Opera review

Maybe it’s because of the prevalence of male toxicity, hypocrisy and entitlement in the news lately, but the battle-of-the-sexes aspect of Mozart’s opera “The Marriage of Figaro” never seemed more apparent than in Seattle Opera’s opening-night performance last Saturday.

The usual big-issue takeaway from this comedy, as any Western Civ 101 textbook will tell you, is class conflict, as the title character and his fiancée Susanna, servants in the house of Count and Countess Almaviva, struggle to get on with their wedding while fending off the philandering Count’s advances and reconciling him with his neglected wife.

But to raise the sexual stakes in this 1786 farce required no italicizing, no heavy-handed directorial concept imposed on it. All stage director Peter Kazaras had to do was keep the comedy mechanism well oiled: the slapstick, the disguises, the entrances and exits of the final scene, in which Susanna and the Countess switch cloaks to catch the Count in the act. Then stay out of the way and let the vagaries of love bubble to the surface on their own.

The main shift of emphasis here, a subtle one, seems to be in the portrayal of the Countess. Compared to most productions of “Figaro,” in which she’s nearer to a tragic figure — a nobly suffering marble statue — this Countess, Marjukka Tepponen in the opening-night cast, is a more active participant in the comic plot, more eager than most Countesses to take the wheel and drive the scheme to get back at her cheating husband.

She and Susanna (Soraya Mafi) make a formidable united front — really taking focus from Figaro (Ryan McKinny), who becomes something closer to the Count’s ally than his foe, more the butt of the joke. Tepponen’s Countess also shares zesty chemistry with Norman Garrett’s Count; they’re less villain and victim than well-matched sparring partners, cousins to battling Shakespearean lovers, or even to opera’s ultimate can’t-live-with-’em, can’t-live-without-’em pairing: Marcello and Musetta in Puccini’s “La bohème.”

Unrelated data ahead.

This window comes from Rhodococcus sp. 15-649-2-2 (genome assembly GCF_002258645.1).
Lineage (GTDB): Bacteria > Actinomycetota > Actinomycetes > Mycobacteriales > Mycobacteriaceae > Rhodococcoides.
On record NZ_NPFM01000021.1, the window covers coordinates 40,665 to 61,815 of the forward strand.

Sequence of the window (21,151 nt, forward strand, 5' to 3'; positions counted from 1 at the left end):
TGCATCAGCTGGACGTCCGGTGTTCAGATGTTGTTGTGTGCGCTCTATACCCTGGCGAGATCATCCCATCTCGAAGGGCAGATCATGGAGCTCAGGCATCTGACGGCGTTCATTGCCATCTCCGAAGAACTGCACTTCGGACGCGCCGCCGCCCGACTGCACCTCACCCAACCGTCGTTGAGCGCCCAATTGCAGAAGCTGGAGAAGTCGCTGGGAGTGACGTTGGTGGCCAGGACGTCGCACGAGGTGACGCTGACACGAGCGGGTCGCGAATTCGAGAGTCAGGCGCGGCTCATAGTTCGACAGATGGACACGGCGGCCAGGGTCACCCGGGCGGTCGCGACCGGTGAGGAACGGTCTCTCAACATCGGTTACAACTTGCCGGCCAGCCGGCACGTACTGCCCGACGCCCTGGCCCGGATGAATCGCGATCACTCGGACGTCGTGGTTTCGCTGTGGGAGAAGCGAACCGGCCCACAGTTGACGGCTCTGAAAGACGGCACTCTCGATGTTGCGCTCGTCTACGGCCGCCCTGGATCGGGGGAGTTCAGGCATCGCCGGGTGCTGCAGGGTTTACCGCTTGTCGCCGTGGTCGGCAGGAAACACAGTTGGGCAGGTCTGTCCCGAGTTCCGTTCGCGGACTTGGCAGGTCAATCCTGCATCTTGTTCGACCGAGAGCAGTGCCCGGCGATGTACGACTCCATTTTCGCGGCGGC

In Seattle Opera’s take, “Figaro” forms a grand gender-war trilogy with “Cosi fan tutte” and “Don Giovanni,” Mozart’s two other operatic partnerships with librettist Lorenzo da Ponte, both of which Seattle Opera has staged quite recently: three views on the dueling give-and-take of romance, which always interested Mozart more than class politics. (Not that politics didn’t.) Even Benoît Dugardyn’s set confirms it: Posted at the top of the proscenium, as if carved into stone, is a lyric from Act II: “PERDONO NON MERTA CHI AGLI ALTRI NON DA,” or, roughly, “He deserves no forgiveness who cannot give it.” It’s a pointed moral for the comically clashing relationships of the story’s two main couples.

From the lithe, punchy overture through any number of delicious woodwind solos, the Seattle Symphony sounds excellent under conductor Alevtina Ioffe. Olga Syniakova, as amorous teenage boy Cherubino, provides one of the most convincing “trouser roles” — women playing young men, a frequent comic-opera convention — I’ve ever seen.

Among uniformly solid performances, the vocal highlight, recipient of Saturday’s warmest ovation, was “Deh vieni non tardar,” Susanna’s Act IV serenade; Mafi and Ioffe stretched the closing phrases seductively and poignantly, as if reluctant to let the moment go. Also demanding mention are Myung Hee Cho’s marvelous and witty costumes, a veritable pride rainbow of splashy color: orange, green, hot pink, sky blue and lilac.

This report is supported, in part, by the Rubin Institute for Music Criticism, San Francisco Conservatory of Music, and the Ann and Gordon Getty Foundation.

“The Marriage of Figaro”

Music by Wolfgang Amadeus Mozart, libretto by Lorenzo da Ponte. Runs through May 22; McCaw Hall, 321 Mercer St., Seattle; masks and proof of vaccination (or negative coronavirus test for exempted people) required; $35-$369; 206-389-7676, seattleopera.org